We learned a lot about double negatives and grammar this week. We didn't see a lot of headlines about rollbacks to health and environmental protections.
From around the web
The revisions have wide-reaching implications, including for how the federal government would protect species from climate change.
California hit its target to reduce greenhouse gas emissions four years early - a milestone regulators and environmentalists are cheering as more proof that you can cut pollution while growing the economy. But a closer look shows planet-warming emissions aren't declining across the board.
Applying vast quantities of fertilizer to cropland is a major culprit behind the fact that agriculture now contributes one-third of global greenhouse gas emissions to the atmosphere.
An early wildfire season in the American West comes at a time when more people are building near fire-prone wildlands. These new realities have forced communities to rethink the way they prepare for wildfire.
This hard-core family can fit a year's worth of waste into a mason jar.
Body heat is making Earth warmer, and climate change is caused by the planet's movement toward the sun. Those are the claims of Pennsylvania's Republican gubernatorial candidate, former state Sen. Scott Wagner.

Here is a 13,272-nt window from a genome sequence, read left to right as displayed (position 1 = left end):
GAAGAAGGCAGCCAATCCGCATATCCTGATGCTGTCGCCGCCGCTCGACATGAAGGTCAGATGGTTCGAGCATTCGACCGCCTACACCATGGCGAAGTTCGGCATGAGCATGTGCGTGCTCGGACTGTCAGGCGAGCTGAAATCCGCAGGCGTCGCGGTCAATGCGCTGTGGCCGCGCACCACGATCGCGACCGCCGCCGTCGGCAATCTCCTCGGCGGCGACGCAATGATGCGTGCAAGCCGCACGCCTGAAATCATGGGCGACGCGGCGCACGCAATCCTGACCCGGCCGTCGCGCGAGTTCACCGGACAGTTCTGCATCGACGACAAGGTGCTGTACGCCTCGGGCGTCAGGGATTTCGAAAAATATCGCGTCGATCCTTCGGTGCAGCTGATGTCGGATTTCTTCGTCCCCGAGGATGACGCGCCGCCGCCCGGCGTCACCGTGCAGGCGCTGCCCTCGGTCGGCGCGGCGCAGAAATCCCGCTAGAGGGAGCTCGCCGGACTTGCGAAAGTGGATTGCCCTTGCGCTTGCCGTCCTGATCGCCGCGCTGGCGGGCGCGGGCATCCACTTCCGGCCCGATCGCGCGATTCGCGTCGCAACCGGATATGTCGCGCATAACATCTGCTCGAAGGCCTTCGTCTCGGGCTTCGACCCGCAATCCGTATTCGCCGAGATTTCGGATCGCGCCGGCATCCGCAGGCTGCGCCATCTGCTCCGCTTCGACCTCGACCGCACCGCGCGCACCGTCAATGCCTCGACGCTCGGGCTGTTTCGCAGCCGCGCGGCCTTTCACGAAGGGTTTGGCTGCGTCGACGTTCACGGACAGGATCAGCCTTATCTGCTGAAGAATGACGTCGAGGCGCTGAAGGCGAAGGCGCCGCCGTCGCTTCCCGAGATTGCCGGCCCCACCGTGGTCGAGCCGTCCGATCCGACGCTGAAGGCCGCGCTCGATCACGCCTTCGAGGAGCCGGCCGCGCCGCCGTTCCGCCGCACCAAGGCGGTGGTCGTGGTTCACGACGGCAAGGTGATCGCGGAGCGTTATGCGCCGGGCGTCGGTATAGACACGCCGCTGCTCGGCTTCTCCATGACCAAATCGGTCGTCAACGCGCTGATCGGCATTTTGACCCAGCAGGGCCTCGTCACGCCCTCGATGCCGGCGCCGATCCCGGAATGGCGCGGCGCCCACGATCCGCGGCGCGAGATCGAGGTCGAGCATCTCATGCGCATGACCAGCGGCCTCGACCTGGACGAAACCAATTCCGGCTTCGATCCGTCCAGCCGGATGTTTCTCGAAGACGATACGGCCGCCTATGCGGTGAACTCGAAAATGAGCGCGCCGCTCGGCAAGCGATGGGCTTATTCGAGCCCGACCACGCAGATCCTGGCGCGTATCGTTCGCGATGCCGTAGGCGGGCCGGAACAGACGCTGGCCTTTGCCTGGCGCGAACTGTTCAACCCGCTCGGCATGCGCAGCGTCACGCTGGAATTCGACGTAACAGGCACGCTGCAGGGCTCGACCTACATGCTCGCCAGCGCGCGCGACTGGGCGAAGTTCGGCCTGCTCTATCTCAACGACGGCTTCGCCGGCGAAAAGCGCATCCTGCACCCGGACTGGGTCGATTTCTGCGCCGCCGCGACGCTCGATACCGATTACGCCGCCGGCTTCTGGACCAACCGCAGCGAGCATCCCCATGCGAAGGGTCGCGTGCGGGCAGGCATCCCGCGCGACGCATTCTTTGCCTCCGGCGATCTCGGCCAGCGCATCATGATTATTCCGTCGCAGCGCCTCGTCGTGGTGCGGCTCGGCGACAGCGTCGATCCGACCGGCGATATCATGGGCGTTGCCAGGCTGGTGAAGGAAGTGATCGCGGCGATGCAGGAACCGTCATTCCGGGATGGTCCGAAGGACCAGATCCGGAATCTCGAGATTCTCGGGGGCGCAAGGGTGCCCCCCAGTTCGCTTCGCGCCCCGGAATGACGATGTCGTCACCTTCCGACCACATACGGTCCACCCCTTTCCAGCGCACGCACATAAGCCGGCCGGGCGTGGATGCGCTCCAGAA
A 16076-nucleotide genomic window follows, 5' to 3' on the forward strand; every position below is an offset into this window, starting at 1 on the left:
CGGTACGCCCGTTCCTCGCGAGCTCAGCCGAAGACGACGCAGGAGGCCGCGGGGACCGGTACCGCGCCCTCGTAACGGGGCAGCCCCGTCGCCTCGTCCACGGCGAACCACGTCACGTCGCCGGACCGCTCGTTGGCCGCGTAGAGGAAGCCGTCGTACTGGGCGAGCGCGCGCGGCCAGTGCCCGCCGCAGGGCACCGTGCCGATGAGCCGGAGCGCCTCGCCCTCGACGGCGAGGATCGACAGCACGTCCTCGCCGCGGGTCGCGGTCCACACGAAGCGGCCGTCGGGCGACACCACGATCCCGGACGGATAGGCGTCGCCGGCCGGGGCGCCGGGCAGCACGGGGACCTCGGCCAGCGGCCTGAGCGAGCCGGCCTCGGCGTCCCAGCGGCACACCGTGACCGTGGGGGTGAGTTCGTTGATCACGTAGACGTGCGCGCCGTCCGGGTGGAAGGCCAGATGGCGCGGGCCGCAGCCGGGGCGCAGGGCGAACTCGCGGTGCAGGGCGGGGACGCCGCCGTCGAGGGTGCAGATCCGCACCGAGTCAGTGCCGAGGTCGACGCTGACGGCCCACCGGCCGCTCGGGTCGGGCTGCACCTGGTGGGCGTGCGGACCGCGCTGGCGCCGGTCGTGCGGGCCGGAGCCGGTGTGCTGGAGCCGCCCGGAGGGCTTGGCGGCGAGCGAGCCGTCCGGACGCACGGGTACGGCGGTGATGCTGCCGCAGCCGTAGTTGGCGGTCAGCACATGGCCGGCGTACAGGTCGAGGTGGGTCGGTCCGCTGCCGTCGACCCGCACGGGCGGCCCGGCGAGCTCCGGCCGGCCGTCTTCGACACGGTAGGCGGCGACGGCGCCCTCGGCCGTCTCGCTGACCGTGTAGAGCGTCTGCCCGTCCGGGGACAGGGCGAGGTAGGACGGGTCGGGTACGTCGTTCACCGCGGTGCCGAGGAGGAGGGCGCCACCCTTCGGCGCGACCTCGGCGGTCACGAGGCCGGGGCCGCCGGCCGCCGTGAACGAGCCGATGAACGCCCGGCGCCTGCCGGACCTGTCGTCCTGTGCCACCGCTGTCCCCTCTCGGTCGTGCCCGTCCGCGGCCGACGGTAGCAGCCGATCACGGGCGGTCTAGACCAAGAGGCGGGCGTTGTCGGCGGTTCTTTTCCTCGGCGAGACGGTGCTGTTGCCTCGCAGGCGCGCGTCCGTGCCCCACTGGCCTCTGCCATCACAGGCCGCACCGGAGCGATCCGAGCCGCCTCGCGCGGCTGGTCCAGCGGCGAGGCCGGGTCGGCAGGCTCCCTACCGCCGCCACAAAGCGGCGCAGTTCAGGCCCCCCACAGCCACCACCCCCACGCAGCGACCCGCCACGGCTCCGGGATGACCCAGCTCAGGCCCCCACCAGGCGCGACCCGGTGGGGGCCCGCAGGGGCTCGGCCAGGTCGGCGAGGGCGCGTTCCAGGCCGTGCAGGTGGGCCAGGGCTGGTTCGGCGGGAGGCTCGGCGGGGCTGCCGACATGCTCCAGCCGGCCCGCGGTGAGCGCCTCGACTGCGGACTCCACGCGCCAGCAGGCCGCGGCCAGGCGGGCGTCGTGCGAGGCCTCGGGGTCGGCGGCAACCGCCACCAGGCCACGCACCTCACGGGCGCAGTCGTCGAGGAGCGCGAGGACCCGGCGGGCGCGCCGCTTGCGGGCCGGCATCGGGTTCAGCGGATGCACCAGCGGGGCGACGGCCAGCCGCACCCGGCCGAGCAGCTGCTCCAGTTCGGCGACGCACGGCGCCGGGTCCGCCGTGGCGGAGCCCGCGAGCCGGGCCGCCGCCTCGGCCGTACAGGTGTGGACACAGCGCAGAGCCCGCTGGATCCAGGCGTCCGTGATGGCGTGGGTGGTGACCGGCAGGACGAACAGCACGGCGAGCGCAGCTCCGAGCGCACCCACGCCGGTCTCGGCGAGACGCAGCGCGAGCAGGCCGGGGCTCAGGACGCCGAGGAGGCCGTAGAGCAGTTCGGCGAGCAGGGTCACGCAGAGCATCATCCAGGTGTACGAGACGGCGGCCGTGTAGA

Two decades ago, a new approach to power delivery led to blackouts. Now the state is considering another energy makeover: a regional electric grid.
Energy storage is considered a green technology. But it actually increases carbon emissions.
Four decades of temperature observations show what many suspected: Human activity is disrupting the behavior of plants, animals, and the march of the seasons.
An ethane breakout from the Marcellus Shale sets up a potential showdown duel between Appalachia and the heart of the U.S. petrochemical industry along the U.S. Gulf Coast.
Whistleblowers, investigative reporters, and NGO's deserve commendations for efforts to disclose the ethics scandals that ultimately forced U.S. Environmental Protection Agency Administrator Scott Pruitt out the door.
Officials keep dredging up PCBs and posting signs at New Bedford Harbor—but studies suggest anglers are eating too much of their contaminated catch.